Survival After Death and the Vindication of Belief

  • D. Z. Phillips
Part of the New Studies in the Philosophy of Religion book series (NSPR)


In the previous chapter we assumed that a belief in immortality entails some kind of survival after death. We examined various kinds of survival which might be involved, and found that they all involve serious logical and empirical difficulties. In many ways, we saw that the notion of bodily survival of a physical kind after death is central to the belief that the same person lives again after his death. On the other hand, this notion inherits as many difficulties as the notion of disembodied existence after death or the notion of non-material bodies surviving death. And, as Professor Geach admits, there is no philosophical reason to expect that at some future date the graves will yield their dead. Nevertheless, Geach says, this is the faith that Christians have :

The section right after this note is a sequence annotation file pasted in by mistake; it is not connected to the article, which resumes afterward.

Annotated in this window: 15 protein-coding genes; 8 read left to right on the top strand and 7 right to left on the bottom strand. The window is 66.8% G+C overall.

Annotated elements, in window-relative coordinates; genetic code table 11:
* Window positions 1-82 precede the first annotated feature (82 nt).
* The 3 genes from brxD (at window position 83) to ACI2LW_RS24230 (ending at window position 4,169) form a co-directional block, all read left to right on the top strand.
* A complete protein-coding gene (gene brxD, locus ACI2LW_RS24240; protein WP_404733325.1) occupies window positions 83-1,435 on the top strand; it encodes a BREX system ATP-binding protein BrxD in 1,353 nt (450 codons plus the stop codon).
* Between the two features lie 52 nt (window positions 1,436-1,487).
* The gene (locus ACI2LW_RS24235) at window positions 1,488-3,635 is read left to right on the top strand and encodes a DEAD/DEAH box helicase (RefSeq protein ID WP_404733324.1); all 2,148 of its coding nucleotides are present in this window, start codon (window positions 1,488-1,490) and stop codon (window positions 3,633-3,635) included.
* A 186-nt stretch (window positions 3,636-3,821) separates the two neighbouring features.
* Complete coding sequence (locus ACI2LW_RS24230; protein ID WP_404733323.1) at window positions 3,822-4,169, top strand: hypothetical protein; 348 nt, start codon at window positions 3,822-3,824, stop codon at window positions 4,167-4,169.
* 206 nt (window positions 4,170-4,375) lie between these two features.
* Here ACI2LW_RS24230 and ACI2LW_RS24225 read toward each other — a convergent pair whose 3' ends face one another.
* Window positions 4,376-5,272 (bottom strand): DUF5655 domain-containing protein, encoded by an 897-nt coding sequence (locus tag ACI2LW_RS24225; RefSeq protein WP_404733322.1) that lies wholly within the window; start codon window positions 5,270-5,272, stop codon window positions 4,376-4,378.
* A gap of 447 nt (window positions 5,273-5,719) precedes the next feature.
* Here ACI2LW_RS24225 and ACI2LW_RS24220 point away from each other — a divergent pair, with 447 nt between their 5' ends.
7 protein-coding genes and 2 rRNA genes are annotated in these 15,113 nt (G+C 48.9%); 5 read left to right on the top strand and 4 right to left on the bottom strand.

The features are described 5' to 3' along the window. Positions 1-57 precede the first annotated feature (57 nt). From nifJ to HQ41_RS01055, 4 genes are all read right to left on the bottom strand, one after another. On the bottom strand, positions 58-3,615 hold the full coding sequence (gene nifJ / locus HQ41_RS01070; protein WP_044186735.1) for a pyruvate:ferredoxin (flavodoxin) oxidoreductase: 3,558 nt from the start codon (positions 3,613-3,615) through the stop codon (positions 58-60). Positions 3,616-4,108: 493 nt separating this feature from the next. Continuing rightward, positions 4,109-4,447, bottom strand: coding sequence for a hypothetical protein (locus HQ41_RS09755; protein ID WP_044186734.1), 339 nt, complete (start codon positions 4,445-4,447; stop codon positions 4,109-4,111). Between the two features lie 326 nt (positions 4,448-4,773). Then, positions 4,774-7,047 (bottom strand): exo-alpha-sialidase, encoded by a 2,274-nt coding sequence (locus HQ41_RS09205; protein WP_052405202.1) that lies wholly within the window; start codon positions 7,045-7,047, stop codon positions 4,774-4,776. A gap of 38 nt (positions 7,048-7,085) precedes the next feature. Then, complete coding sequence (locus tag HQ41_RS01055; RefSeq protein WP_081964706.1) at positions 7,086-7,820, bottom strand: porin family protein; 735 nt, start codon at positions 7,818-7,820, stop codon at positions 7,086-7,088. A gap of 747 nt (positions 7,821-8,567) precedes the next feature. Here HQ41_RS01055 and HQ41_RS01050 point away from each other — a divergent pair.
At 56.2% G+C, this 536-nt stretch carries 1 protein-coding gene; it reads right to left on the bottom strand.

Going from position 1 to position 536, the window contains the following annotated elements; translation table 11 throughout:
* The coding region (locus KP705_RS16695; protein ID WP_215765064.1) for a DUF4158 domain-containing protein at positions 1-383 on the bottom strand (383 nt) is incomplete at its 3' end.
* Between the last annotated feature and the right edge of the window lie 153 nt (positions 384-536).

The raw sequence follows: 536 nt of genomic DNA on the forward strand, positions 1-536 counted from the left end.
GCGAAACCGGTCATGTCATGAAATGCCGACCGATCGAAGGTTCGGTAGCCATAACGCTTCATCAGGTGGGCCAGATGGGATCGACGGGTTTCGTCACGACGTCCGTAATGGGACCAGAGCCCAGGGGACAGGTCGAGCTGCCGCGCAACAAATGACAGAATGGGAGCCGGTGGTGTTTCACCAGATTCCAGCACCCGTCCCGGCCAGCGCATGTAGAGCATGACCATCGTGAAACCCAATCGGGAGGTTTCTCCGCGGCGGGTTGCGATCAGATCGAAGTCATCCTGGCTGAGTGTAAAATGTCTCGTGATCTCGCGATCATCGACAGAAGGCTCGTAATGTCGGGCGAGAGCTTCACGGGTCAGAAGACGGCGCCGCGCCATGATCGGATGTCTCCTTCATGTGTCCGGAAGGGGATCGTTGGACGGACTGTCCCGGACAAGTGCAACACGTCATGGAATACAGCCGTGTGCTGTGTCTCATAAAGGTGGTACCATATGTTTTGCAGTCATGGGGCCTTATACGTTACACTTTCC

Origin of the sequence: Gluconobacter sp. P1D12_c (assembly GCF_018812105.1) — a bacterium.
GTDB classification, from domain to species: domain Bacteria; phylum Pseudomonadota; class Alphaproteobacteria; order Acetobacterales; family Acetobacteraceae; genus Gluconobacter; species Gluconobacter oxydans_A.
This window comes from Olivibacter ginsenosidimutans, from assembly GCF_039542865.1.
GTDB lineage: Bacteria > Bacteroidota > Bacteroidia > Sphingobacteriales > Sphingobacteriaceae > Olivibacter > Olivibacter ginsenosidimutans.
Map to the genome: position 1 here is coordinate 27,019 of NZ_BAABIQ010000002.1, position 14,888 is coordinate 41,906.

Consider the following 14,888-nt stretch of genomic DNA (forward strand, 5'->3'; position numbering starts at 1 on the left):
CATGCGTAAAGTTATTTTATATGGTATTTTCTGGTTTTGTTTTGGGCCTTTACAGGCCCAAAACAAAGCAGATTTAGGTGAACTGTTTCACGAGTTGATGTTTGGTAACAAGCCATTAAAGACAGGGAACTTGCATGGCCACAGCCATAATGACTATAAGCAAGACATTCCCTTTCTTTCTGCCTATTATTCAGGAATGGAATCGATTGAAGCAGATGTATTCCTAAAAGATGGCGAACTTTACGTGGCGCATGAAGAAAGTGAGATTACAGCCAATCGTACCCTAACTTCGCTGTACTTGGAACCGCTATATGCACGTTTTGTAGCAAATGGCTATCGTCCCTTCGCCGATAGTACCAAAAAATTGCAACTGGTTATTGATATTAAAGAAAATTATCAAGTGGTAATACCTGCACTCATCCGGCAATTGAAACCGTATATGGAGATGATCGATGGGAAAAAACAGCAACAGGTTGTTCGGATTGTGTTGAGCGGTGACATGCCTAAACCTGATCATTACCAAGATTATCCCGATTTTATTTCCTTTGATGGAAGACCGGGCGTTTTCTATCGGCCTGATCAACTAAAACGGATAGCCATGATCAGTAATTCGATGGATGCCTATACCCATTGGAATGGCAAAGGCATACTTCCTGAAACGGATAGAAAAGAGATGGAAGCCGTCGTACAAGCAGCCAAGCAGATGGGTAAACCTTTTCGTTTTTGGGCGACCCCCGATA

That faith is not going to be shaken by inquiries about bodies burned to ashes or eaten by beasts ; those who might well suffer such death in martyrdom were those who were most confident of a glorious reward in the resurrection. One who shares that hope will hardly wish to take out an occultistic or philosophical insurance policy, to guarantee some sort of survival as an annuity, in case God’s promise of resurrection should fail. ([9] p. 29)


Moral Consideration Contingent Connection Godly Life Divine Providence Empirical Difficulty 
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Copyright information

© D. Z. Phillips 1970

Authors and Affiliations

  • D. Z. Phillips
    • 1
  1. 1.University College of SwanseaUK

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